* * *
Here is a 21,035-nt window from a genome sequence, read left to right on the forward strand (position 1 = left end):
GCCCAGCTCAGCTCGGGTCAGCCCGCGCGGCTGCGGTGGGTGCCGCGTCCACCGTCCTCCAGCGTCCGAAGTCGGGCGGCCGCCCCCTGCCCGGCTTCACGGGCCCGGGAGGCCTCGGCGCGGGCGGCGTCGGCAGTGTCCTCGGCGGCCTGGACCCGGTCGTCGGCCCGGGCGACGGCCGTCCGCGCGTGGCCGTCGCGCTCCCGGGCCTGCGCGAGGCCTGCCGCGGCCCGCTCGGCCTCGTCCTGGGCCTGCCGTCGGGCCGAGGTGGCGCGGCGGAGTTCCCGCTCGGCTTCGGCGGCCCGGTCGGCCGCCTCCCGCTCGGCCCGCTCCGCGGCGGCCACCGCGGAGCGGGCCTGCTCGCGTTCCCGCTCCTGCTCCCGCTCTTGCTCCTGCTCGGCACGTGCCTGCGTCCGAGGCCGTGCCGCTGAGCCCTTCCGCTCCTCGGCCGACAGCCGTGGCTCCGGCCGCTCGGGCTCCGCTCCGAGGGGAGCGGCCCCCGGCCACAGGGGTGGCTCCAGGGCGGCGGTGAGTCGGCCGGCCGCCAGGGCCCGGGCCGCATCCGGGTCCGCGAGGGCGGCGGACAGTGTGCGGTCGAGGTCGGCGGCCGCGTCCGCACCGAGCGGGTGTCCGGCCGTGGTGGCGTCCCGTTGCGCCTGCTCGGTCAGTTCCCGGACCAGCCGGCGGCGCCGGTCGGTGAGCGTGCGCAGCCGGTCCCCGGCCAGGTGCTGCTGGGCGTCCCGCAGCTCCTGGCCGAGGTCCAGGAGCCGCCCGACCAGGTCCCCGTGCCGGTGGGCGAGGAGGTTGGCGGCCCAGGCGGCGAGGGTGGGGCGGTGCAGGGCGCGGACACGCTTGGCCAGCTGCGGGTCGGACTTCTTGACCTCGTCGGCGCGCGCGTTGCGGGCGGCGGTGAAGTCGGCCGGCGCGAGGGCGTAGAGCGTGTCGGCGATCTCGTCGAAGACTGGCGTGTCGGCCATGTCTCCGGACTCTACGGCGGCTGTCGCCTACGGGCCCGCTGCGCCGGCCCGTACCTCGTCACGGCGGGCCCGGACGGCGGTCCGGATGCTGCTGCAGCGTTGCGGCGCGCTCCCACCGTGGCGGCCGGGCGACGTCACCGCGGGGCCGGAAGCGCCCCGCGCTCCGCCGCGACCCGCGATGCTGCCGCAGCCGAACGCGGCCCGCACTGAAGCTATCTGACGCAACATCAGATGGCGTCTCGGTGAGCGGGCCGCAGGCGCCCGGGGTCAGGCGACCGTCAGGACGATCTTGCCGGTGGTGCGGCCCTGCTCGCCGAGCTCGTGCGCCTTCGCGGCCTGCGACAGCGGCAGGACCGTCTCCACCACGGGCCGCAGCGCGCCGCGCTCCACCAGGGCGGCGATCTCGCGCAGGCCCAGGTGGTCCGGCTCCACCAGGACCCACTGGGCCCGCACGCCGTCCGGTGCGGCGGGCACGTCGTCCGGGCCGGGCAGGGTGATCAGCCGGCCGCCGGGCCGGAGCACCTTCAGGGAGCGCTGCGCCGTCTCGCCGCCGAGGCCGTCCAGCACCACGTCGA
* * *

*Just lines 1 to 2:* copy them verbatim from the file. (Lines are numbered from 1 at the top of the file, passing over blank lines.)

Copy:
Here is a 21,035-nt window from a genome sequence, read left to right on the forward strand (position 1 = left end):
GCCCAGCTCAGCTCGGGTCAGCCCGCGCGGCTGCGGTGGGTGCCGCGTCCACCGTCCTCCAGCGTCCGAAGTCGGGCGGCCGCCCCCTGCCCGGCTTCACGGGCCCGGGAGGCCTCGGCGCGGGCGGCGTCGGCAGTGTCCTCGGCGGCCTGGACCCGGTCGTCGGCCCGGGCGACGGCCGTCCGCGCGTGGCCGTCGCGCTCCCGGGCCTGCGCGAGGCCTGCCGCGGCCCGCTCGGCCTCGTCCTGGGCCTGCCGTCGGGCCGAGGTGGCGCGGCGGAGTTCCCGCTCGGCTTCGGCGGCCCGGTCGGCCGCCTCCCGCTCGGCCCGCTCCGCGGCGGCCACCGCGGAGCGGGCCTGCTCGCGTTCCCGCTCCTGCTCCCGCTCTTGCTCCTGCTCGGCACGTGCCTGCGTCCGAGGCCGTGCCGCTGAGCCCTTCCGCTCCTCGGCCGACAGCCGTGGCTCCGGCCGCTCGGGCTCCGCTCCGAGGGGAGCGGCCCCCGGCCACAGGGGTGGCTCCAGGGCGGCGGTGAGTCGGCCGGCCGCCAGGGCCCGGGCCGCATCCGGGTCCGCGAGGGCGGCGGACAGTGTGCGGTCGAGGTCGGCGGCCGCGTCCGCACCGAGCGGGTGTCCGGCCGTGGTGGCGTCCCGTTGCGCCTGCTCGGTCAGTTCCCGGACCAGCCGGCGGCGCCGGTCGGTGAGCGTGCGCAGCCGGTCCCCGGCCAGGTGCTGCTGGGCGTCCCGCAGCTCCTGGCCGAGGTCCAGGAGCCGCCCGACCAGGTCCCCGTGCCGGTGGGCGAGGAGGTTGGCGGCCCAGGCGGCGAGGGTGGGGCGGTGCAGGGCGCGGACACGCTTGGCCAGCTGCGGGTCGGACTTCTTGACCTCGTCGGCGCGCGCGTTGCGGGCGGCGGTGAAGTCGGCCGGCGCGAGGGCGTAGAGCGTGTCGGCGATCTCGTCGAAGACTGGCGTGTCGGCCATGTCTCCGGACTCTACGGCGGCTGTCGCCTACGGGCCCGCTGCGCCGGCCCGTACCTCGTCACGGCGGGCCCGGACGGCGGTCCGGATGCTGCTGCAGCGTTGCGGCGCGCTCCCACCGTGGCGGCCGGGCGACGTCACCGCGGGGCCGGAAGCGCCCCGCGCTCCGCCGCGACCCGCGATGCTGCCGCAGCCGAACGCGGCCCGCACTGAAGCTATCTGACGCAACATCAGATGGCGTCTCGGTGAGCGGGCCGCAGGCGCCCGGGGTCAGGCGACCGTCAGGACGATCTTGCCGGTGGTGCGGCCCTGCTCGCCGAGCTCGTGCGCCTTCGCGGCCTGCGACAGCGGCAGGACCGTCTCCACCACGGGCCGCAGCGCGCCGCGCTCCACCAGGGCGGCGATCTCGCGCAGGCCCAGGTGGTCCGGCTCCACCAGGACCCACTGGGCCCGCACGCCGTCCGGTGCGGCGGGCACGTCGTCCGGGCCGGGCAGGGTGATCAGCCGGCCGCCGGGCCGGAGCACCTTCAGGGAGCGCTGCGCCGTCTCGCCGCCGAGGCCGTCCAGCACCACGTCGA